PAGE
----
Brandon McCoy’s Other Life Forms () is a small-scale comedy with large ambitions of tackling conundrums like sex, love, and human relationships. It’s staking its shot in Keegan Theatre’s world premiere production, directed by Shirley Serotsky, and unfortunately lands off the bullseye. The prevailing sense is that the paint’s still fresh on this one, although the vibrant cast is headed in the right direction.
First among them, John Loughney has a tight handle on the role of sociologist Jeff, one of two bachelor roommates whose hapless dating lives will intersect in what are intended to be hilarious and illuminating ways. Josh Sticklin’s performance as journalist Ben, the other half of this odd couple, registers as less defined.
But Jeff and Ben, and Loughney and Sticklin, do have chemistry that’s abetted by their yin-yang appearance and energy, one unflappable, the other much more excitable. Working in different styles, and in separate space for most of the first act, they’re introduced as Jeff and Ben both go on dates, on the same night, at different restaurants. They pair up for laughs and a few surprises with respective partners Brianna Letourneau as Leslie, and Shanta Parasuraman as Molly.
Matthew J. Keenan’s purple-toned slabs of wall, and checkerboard floor disguise a rotating set designed to accommodate swift switches between the two dates. When the actors, and sound and stage crew nail these transitions, they work like quick cuts in a movie to fuel comedy and tweak meaning. However, the timing doesn’t always serve the script. And worse, Paul Callahan’s lighting design casts a daunting hue over the entire set. It appears these dates are going down in bad restaurants, which might or might not serve the script, but certainly doesn’t serve the aesthetics of the play.
Ben and Molly’s date, despite being the most disastrous, or rather because it is, proves to be the most fun for the audience. The two, who met online, quickly reveal to one another their skepticism about online dating, and from there escalate to a contrived misunderstanding about sex that Sticklin and Parasuraman nevertheless build into a winning set-piece.
Parasuraman, a delight in Studio’s recent hit The Wolves, has the makings of a fine screwball comedienne. Her Molly could have carried more of this story, but alas does not. The spinning restaurant booth instead serves up Jeff and Leslie skipping past first-date weirdness to third-date familiarity. They hit a roadblock, though, trying to navigate around fifth-date intimacy — and likewise, Loughney and Letourneau don’t float these scenes too far off the ground.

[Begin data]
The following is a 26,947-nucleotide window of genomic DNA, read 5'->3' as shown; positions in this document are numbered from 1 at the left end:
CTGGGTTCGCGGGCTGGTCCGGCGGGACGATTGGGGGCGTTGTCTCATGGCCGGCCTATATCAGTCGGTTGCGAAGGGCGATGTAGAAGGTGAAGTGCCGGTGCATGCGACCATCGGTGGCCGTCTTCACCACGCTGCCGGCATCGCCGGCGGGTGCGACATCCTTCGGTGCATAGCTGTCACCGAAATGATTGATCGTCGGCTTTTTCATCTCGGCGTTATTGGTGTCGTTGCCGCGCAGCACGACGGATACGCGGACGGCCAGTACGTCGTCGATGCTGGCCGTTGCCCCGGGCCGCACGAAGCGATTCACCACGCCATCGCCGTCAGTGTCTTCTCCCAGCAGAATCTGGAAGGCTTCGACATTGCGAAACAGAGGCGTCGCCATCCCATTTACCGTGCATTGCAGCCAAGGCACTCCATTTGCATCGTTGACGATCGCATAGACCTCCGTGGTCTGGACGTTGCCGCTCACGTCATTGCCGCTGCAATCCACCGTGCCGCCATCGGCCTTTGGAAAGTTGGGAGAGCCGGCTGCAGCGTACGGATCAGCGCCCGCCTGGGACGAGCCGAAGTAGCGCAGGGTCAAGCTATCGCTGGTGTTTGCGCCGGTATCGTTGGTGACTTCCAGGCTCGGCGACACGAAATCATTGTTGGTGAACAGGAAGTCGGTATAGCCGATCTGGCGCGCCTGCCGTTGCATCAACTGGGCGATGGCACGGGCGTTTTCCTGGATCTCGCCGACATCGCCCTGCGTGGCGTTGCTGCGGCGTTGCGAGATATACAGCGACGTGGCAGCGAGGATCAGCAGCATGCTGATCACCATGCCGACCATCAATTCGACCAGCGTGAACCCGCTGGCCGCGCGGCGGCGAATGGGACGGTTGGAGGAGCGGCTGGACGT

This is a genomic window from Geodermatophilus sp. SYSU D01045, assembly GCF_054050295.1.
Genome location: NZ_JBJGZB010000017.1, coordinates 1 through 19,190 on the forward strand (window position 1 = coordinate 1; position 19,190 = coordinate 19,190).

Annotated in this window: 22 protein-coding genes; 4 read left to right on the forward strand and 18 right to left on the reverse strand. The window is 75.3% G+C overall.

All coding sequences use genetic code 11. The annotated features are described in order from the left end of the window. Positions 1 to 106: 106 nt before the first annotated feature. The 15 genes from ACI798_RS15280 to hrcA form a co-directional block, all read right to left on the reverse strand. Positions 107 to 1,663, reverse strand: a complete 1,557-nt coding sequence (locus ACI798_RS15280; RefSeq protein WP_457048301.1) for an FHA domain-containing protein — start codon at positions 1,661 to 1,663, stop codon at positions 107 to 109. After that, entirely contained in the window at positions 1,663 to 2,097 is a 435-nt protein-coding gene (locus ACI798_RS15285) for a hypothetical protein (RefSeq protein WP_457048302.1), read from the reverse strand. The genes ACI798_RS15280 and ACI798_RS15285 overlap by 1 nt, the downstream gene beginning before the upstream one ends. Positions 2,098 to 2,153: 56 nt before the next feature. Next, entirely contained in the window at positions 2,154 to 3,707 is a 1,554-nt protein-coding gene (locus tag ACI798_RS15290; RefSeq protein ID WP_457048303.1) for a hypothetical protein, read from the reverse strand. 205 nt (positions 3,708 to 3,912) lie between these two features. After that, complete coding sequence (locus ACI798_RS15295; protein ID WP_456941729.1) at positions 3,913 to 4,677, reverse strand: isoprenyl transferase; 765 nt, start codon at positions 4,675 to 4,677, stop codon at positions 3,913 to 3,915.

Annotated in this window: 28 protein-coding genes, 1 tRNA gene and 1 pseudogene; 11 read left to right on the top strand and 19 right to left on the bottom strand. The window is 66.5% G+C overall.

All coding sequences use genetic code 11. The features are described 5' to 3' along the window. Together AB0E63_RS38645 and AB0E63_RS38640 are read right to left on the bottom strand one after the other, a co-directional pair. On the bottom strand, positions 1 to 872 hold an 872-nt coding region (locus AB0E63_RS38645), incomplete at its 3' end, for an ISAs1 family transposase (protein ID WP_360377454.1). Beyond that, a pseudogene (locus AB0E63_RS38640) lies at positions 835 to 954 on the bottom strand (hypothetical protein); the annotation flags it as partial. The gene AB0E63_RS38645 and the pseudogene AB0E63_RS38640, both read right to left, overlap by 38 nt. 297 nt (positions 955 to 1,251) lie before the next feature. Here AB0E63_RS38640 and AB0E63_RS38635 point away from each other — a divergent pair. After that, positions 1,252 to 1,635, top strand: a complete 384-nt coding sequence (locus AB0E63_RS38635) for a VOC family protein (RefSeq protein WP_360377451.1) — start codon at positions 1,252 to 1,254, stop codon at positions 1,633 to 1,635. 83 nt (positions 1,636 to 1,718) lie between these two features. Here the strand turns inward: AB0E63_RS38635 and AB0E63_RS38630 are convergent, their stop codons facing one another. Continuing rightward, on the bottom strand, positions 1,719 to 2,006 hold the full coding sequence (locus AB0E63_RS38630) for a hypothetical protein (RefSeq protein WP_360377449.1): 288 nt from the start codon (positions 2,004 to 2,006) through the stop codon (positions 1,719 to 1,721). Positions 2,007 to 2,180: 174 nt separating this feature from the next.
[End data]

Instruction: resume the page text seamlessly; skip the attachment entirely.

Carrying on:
Then comes the story’s twist, and with that, Other Life Forms diverts from its lighthearted path of awkward dates and examining the mores of modern courtship, to pondering deeper questions about how humans connect, and why some connections click and others fail.
An extraterrestrial might be involved, but the drama never takes on the tone of science fiction. There’s a mild frenzy of folks showing up to Ben and Jeff’s unexpectedly, including the restaurant waiter (Aidan Quartana, doing a lot with a few lines), but the feeling doesn’t quite fit farce.
McCoy does make the giant leap of sending one of the characters over the fourth wall and into the audience, a flourish that the director and performer carry off skillfully. The jarring reflexivity forces a remove that aids in probing the play’s meaning. The problem is that McCoy doesn’t uncover much meaning, beyond the insight that fear holds people back.
Armed with all the cosmic possibilities of its characters and premise, Other Life Forms ultimately goes where many men and rom-coms have gone before, delivering lessons we might already have seen Sandra Bullock or Matthew McConaughey or Kate Hudson learn a dozen times.
Other Life Forms runs through April 7 at The Keegan Theatre, 1742 Church St. NW. Tickets are $35 to $45. Call 202-265-3767, or visit keegantheatre.com.
These are challenging times for news organizations. And yet it’s crucial we stay active and provide vital resources and information to both our local readers and the world. So won’t you please take a moment and consider supporting Metro Weekly with a membership? For as little as $5 a month, you can help ensure Metro Weekly magazine and MetroWeekly.com remain free, viable resources as we provide the best, most diverse, culturally-resonant LGBTQ coverage in both the D.C. region and around the world. Memberships come with exclusive perks and discounts, your own personal digital delivery of each week’s magazine (and an archive), access to our Member's Lounge when it launches this fall, and exclusive members-only items like Metro Weekly Membership Mugs and Tote Bags! Check out all our membership levels here and please join us today!